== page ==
Clint Didier, the Republican third place finisher in Washington State’s “top two” primary offers “an open letter to all Republicans” in which he attempts to justify his petulant refusal to endorse #2 finisher, Republican Dino Rossi.
In a blue-state race that promises, under the best of circumstances, to be close, Didier has announced that his endorsement is conditional upon Rossi’s agreement to never, ever vote to raise taxes, never vote for a program that will increase Federal spending and to introduce Rep. Ron Paul’s “Sanctity of Life” bill in the Senate.
Didier is concerned that, if elected, Rossi will compromise and make deals for political favor. In order for Rossi to prove that he’s not the kind of politician who will do that, Didier wants him to, you know… make a deal for a political favor.
I’m all for electing to office citizens who are not career politicians or beltway insiders, but I do insist that they possess some intelligence. Didier is not one of those. Didier is a special kind of stupid.
Didier’s “open letter”
I want Patty Murray to lose in November as much as any Republican. That is exactly why I have chosen the course I have in making a conditional endorsement.
“I want Patty Murray to lose so I’m going to insist that the candidate running against her in a liberal state take a hard anti-abortion stance.” Okay, not following that logic.
Those more heavily involved in Republican Party politics know there are two camps within the GOP. One camp is more concerned with fiscal issues, while the other believes in both social and fiscal causes.
Clint, those only cursorily involved in Republican Party politics know that there are two camps within the party and that there are even subsets of those. You’re not breaking new ground here.
We know that the ideal of limited government is rooted in our founders’ belief in individual liberty – which was the very reason for the birth of the GOP in the first place. Yet, every time Republicans have been in control in recent decades, they’ve abandoned these ideals and left us with bigger government than Democrats.
Wait… Remind me which party you’re a part of again? Even if this were true (it’s not), it’s nothing compared to the size of government that we’ll end up with if Patty Murray and Obama get to continue unabated. We’re already looking at legions of new IRS agents to enforce health care provisions and a 1099 form for every flat screen TV sold at Wal-Mart.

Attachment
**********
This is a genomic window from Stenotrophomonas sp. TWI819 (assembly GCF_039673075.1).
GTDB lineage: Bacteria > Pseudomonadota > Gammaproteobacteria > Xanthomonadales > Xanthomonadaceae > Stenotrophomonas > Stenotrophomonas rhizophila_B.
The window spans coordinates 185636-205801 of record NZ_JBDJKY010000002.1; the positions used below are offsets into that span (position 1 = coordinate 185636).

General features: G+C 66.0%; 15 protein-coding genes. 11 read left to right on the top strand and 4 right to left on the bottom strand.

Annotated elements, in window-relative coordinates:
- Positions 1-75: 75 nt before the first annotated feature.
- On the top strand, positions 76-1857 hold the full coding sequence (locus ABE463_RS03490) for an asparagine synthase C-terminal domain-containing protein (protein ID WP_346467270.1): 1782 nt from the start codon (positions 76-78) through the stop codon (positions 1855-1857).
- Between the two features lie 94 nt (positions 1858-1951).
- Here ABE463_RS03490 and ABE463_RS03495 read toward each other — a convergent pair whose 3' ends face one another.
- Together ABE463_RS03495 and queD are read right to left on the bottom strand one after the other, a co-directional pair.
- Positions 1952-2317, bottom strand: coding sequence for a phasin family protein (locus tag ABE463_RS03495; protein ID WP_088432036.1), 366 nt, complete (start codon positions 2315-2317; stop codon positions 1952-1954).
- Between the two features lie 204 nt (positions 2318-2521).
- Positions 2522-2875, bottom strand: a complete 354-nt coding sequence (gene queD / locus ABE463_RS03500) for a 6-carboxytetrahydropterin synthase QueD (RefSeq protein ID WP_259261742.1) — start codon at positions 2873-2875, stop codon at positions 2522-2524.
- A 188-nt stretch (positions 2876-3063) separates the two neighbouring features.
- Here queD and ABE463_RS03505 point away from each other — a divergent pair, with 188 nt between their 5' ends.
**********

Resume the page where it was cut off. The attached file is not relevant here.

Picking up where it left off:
I placed a phone call to Dino Rossi the night before my press conference offering him my endorsement upon his agreement to make a public commitment to honor [my wishes]. He refused.
Look, Clint… You got 12% of the primary vote. It’s a hell of a lot better than “Good Space Guy” managed but it’s not exactly “clout,” you know?
Under the Bush presidency and a Republican controlled congress, we saw the largest growth of spending in federal government and the biggest loss of personal freedom in our history.
No, when you say “largest growth of spending and biggest loss of personal freedom in our history” you’re thinking of Patty Murray, Obama and the Democrats. You know, the bailouts? Nationalization of private industry? The health care takeover? Try to keep up, buddy.
To all those who are saying I owe Mr. Rossi an open endorsement I say: it’s time to ask Dino Rossi to either honor these simple platform planks or get out of the way for those who will.
The time for making those kinds of statements was leading up to the primary. We’re past that. Move on, buddy. Screw this up and we get Patty Murray who, and I can guarantee this, won’t honor any of your planks.
Ronald Reagan’s message to Clint Didier
The bottom line here, Clint, is that if you had studied your Reagan, you’d know how far off base you are with this stunt. Reagan addressed this very issue way back in 1977. Learn at the feet of the master:
You know, as I do, that most commentators make a distinction between [what] they call “social” conservatism and “economic” conservatism. The so-called social issues — law and order, abortion, busing, quota systems — are usually associated with blue-collar, ethnic and religious groups themselves traditionally associated with the Democratic Party. The economic issues — inflation, deficit spending and big government — are usually associated with Republican Party members and independents who concentrate their attention on economic matters.
Now I am willing to accept this view of two major kinds of conservatism — or, better still, two different conservative constituencies. But at the same time let me say that the old lines that once clearly divided these two kinds of conservatism are disappearing.
In fact, the time has come to see if it is possible to present a program of action based on political principle that can attract those interested in the so-called “social” issues and those interested in “economic” issues. In short, isn’t it possible to combine the two major segments of contemporary American conservatism into one politically effective whole?
…[Ideological purity] always conjures up in my mind a picture of a rigid, irrational clinging to abstract theory in the face of reality. We have to recognize that in this country “ideology” is a scare word. And for good reason. Marxist-Leninism is, to give but one example, an ideology. All the facts of the real world have to be fitted to the Procrustean bed of Marx and Lenin. If the facts don’t happen to fit the ideology, the facts are chopped off and discarded.I consider this to be the complete opposite to principled conservatism. If there is any political viewpoint in this world which is free from slavish adherence to abstraction, it is American conservatism.
This is not about you, Clint. It’s really not even about the Republican Party. It’s about what you and I owe to our grandchildren. We owe them our very best effort at reversing the course that Patty Murray has helped to set us on. You cannot do that by playing games with your supporter’s loyalties.